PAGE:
Our evidence suggested that asthenopia increased with age among school-aged children. Most likely, the extended time with near work in the older age group requires more vergence and accommodative effort, both related to asthenopia symptoms (31, 32). Besides, in our study, children with myopia and astigmatism were more likely to have asthenopia than their counterparts. Interestingly, women were more likely to have asthenopia than men among six graders and above. In contrast, men were more likely to have asthenopia than women among fifth graders and below, which might be due to differences in physical activity and genetic susceptibility, and needs further confirmation.
During the COVID-19 pandemic, the public tended to experience more anxiety and loneliness (17, 33). Being self-isolated at home and lacking face-to-face communication with teachers and classmates for such an extended period have been suggested to generate psychological disorders such as depression and anxiety (34, 35).
Previous studies found that psychological stress was positively related to asthenopia, particularly among digital screen-using populations, including high-tech workers (36) and college students (28, 37). In our study, psychological stress was evaluated by perceived stress scores and concerns about coronavirus infection. Higher perceived stress was observed in higher levels of the screen time or online-course time group. The average perceived stress score of participants with asthenopia was significantly higher compared to participants without asthenopia.
Frequently blinking is vital for producing and maintaining tear film. Staring at a digital screen for hours could reduce blink rate and tear film instability, leading to eye pain or dryness (38, 39). Additionally, perceived stress is associated with somatization, which could aggravate eye discomfort (40, 41). However, higher quartiles of the screen time and online-course time groups, who might have more appropriate access to COVID-19 information from media, showed fewer concerns about coronavirus infection.
According to our findings, asthenopia prevalence was 12.1% in this group of Chinese children with a mean age of 13.8 years, which was much lower than the results from Xi'an college students (57.0%) (28) and Shanghai college students (53.3%) (16). Moreover, our prevalence was lower than that in previously published studies (Supplementary Table 3) in children as well, e.g., studies from India (8, 9), Brazil (10), Italy (11), England (12), Australia (13), and Sweden (14, 15) ranging from 12.4–57.9%. The pooled prevalence of asthenopia in children under 20 years old determined by a meta-analysis was 19.7% (42).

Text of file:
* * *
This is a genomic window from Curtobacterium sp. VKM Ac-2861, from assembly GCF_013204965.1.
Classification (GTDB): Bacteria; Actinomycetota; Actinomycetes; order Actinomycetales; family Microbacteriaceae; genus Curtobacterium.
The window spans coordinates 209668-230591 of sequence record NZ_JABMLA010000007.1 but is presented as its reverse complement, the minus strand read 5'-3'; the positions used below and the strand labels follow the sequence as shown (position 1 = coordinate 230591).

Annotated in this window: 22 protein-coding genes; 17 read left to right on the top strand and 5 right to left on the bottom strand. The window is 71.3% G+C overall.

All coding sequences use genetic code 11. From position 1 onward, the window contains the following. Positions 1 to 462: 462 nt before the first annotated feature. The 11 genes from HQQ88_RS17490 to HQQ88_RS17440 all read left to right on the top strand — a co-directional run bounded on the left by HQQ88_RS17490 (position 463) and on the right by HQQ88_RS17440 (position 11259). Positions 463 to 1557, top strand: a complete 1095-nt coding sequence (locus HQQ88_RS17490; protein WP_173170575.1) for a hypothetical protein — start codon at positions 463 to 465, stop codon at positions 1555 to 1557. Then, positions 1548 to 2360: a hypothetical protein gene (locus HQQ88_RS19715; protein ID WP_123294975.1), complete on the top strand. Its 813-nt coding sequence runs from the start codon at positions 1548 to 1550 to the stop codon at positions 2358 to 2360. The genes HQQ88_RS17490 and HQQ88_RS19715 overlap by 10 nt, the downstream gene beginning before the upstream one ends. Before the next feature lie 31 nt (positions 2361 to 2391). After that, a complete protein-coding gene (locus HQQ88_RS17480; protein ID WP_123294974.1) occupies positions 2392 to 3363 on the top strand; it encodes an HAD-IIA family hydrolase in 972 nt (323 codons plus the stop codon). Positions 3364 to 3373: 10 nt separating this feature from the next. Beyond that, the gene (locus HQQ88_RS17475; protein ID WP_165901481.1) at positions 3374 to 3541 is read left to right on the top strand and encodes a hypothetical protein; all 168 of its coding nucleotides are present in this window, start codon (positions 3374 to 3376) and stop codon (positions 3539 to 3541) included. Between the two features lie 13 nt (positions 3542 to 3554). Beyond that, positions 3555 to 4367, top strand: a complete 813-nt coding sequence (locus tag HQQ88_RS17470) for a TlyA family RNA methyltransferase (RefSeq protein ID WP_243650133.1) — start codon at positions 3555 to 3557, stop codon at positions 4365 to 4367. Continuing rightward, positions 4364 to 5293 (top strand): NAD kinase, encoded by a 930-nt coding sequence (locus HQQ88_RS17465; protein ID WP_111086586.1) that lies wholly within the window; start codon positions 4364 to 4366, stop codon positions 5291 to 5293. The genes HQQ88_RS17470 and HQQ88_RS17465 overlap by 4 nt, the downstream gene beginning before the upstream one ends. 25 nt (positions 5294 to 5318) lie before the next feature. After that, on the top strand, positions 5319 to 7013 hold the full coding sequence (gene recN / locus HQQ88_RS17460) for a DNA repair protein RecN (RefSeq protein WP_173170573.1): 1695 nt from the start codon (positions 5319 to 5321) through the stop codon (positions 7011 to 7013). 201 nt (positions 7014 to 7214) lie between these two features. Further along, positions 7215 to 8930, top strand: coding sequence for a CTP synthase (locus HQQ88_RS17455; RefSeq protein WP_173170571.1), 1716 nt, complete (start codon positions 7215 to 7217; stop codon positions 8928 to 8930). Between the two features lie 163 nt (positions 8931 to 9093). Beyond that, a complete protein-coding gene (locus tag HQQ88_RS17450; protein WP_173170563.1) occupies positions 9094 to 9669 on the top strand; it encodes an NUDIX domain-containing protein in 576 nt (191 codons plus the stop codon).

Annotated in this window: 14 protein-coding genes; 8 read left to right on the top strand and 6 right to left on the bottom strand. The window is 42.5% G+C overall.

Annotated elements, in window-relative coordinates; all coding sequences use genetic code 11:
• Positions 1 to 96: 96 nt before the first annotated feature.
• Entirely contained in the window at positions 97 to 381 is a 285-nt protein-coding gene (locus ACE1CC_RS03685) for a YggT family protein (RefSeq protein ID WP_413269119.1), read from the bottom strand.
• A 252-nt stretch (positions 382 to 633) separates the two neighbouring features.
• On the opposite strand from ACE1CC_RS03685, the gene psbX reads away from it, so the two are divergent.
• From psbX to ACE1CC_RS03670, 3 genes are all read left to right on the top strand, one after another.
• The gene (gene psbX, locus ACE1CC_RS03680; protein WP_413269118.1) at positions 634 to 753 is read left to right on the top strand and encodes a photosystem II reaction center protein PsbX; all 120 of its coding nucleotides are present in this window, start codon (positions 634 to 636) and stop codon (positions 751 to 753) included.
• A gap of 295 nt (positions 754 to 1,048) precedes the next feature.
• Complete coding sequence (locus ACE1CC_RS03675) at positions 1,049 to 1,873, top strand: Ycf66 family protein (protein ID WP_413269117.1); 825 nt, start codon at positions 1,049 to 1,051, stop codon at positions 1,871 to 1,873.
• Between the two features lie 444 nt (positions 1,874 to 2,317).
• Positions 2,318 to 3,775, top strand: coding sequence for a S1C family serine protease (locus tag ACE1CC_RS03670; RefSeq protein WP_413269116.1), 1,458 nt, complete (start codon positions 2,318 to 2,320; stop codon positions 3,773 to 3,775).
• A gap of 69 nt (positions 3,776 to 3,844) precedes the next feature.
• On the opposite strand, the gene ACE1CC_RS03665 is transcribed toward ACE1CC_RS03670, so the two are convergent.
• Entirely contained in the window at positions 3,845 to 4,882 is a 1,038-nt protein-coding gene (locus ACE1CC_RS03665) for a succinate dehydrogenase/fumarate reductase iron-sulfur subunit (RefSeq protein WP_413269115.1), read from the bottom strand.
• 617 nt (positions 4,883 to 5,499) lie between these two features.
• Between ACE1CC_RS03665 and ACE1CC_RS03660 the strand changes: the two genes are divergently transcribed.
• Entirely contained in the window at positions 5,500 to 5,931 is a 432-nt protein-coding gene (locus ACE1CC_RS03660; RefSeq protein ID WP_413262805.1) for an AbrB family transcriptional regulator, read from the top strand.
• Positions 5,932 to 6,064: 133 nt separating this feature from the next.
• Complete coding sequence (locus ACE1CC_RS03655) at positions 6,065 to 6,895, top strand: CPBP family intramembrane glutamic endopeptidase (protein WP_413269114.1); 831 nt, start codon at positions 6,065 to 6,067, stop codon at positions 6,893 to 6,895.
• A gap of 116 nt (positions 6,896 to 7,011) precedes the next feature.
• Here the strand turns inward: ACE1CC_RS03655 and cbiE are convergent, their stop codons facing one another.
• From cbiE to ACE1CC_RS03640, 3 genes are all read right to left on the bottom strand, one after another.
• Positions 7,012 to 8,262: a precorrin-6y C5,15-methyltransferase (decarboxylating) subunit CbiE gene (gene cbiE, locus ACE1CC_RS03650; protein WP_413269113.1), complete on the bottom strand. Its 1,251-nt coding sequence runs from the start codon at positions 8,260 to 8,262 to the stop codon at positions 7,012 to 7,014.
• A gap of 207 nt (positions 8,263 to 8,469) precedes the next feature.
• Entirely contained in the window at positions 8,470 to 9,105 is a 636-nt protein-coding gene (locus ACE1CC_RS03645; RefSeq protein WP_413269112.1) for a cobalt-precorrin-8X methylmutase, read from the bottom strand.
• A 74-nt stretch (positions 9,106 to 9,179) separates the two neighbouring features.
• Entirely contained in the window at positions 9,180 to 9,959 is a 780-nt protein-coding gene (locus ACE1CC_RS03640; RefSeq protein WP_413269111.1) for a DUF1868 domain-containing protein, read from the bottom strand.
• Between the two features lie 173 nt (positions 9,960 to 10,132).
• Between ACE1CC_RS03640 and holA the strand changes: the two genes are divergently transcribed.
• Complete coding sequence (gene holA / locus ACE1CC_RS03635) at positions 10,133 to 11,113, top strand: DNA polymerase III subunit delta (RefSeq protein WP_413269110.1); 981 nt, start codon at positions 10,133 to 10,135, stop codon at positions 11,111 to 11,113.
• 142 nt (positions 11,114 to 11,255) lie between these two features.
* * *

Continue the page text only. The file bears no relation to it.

Although further research is required, the low prevalence in Chinese children reported in our study might be related to the fact that we used a stricter definition based on a validated tool. In previous studies, definitions of asthenopia primarily included: (1) self-reported eye strain; (2) the presence of one or more asthenopia symptoms; or (3) a high frequency of feeling less stringent asthenopia symptoms. Also, our large sample size made our estimation of asthenopia prevalence more reliable.
Study Strengths and Limitations
This study has several strengths. First, our study was one of the largest cross-sectional studies among children, to examine asthenopia and its related risky/protective factors during the COVID-19 pandemic period in China. Second, our study questionnaire lasted for more than one month, which provided a relatively stable snapshot of the asthenopia status of children. Third, eastern China, compared to other regions, has the highest computer coverage rate, which can provide great power with the most prevalent cases. Fourth, the asthenopia data were collected using a validated CVS-Q questionnaire, and its translated Chinese version was re-validated in our pilot study.
Our study also has some limitations. First, like all other observational studies, its strength for justifying a causal relationship is limited. However, it can serve as a foundation for future prospective studies among extended administrative areas with increased sample sizes. Second, we could not rule out residual confounding due to unmeasured variables. Third, two exposures were self-reported and subjective, and measurement error is inevitable. However, it is most likely to be random and may attenuate any possible associations. The measurement could be improved by advanced techniques (e.g., Actigraph) in future studies. Fourth, this study did not include an analysis of genetic susceptibilities relating to detailed mechanisms of asthenopia development.
Implications for Research and Clinical Interventions
Considering the Results Above, We Suggest Some Strategies for Asthenopia Prevention
1. Keeping good eye care habits such as reducing screen time and online-course time, keeping the eyes at a proper distance from the screen (34–65 cm), participating in some self-help program of eye exercise, and taking regular clinical eye care.